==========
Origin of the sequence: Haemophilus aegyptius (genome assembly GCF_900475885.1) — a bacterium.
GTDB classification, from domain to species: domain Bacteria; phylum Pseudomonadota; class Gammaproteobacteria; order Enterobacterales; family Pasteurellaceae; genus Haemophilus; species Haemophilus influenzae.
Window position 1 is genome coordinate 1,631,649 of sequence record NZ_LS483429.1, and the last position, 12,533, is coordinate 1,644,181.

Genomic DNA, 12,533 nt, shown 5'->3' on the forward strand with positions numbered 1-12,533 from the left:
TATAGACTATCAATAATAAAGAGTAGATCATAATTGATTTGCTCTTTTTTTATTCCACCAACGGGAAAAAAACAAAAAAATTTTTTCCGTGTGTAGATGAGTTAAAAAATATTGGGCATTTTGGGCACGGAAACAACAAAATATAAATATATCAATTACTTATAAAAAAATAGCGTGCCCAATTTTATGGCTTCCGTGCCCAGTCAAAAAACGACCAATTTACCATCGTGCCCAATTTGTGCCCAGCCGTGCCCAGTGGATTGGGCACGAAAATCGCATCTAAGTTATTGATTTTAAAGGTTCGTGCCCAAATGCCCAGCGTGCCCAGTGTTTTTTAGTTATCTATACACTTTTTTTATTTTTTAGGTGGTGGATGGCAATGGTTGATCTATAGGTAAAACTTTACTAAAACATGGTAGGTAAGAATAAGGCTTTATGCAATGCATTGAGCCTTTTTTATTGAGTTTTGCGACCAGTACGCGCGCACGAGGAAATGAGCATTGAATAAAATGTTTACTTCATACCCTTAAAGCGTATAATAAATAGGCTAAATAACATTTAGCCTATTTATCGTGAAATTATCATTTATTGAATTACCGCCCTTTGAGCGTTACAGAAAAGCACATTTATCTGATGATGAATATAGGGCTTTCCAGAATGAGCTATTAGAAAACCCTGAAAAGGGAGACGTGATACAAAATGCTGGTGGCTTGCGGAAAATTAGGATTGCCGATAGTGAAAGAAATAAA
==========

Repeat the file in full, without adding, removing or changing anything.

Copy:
Origin of the sequence: Haemophilus aegyptius (genome assembly GCF_900475885.1) — a bacterium.
GTDB classification, from domain to species: domain Bacteria; phylum Pseudomonadota; class Gammaproteobacteria; order Enterobacterales; family Pasteurellaceae; genus Haemophilus; species Haemophilus influenzae.
Window position 1 is genome coordinate 1,631,649 of sequence record NZ_LS483429.1, and the last position, 12,533, is coordinate 1,644,181.

Genomic DNA, 12,533 nt, shown 5'->3' on the forward strand with positions numbered 1-12,533 from the left:
TATAGACTATCAATAATAAAGAGTAGATCATAATTGATTTGCTCTTTTTTTATTCCACCAACGGGAAAAAAACAAAAAAATTTTTTCCGTGTGTAGATGAGTTAAAAAATATTGGGCATTTTGGGCACGGAAACAACAAAATATAAATATATCAATTACTTATAAAAAAATAGCGTGCCCAATTTTATGGCTTCCGTGCCCAGTCAAAAAACGACCAATTTACCATCGTGCCCAATTTGTGCCCAGCCGTGCCCAGTGGATTGGGCACGAAAATCGCATCTAAGTTATTGATTTTAAAGGTTCGTGCCCAAATGCCCAGCGTGCCCAGTGTTTTTTAGTTATCTATACACTTTTTTTATTTTTTAGGTGGTGGATGGCAATGGTTGATCTATAGGTAAAACTTTACTAAAACATGGTAGGTAAGAATAAGGCTTTATGCAATGCATTGAGCCTTTTTTATTGAGTTTTGCGACCAGTACGCGCGCACGAGGAAATGAGCATTGAATAAAATGTTTACTTCATACCCTTAAAGCGTATAATAAATAGGCTAAATAACATTTAGCCTATTTATCGTGAAATTATCATTTATTGAATTACCGCCCTTTGAGCGTTACAGAAAAGCACATTTATCTGATGATGAATATAGGGCTTTCCAGAATGAGCTATTAGAAAACCCTGAAAAGGGAGACGTGATACAAAATGCTGGTGGCTTGCGGAAAATTAGGATTGCCGATAGTGAAAGAAATAAA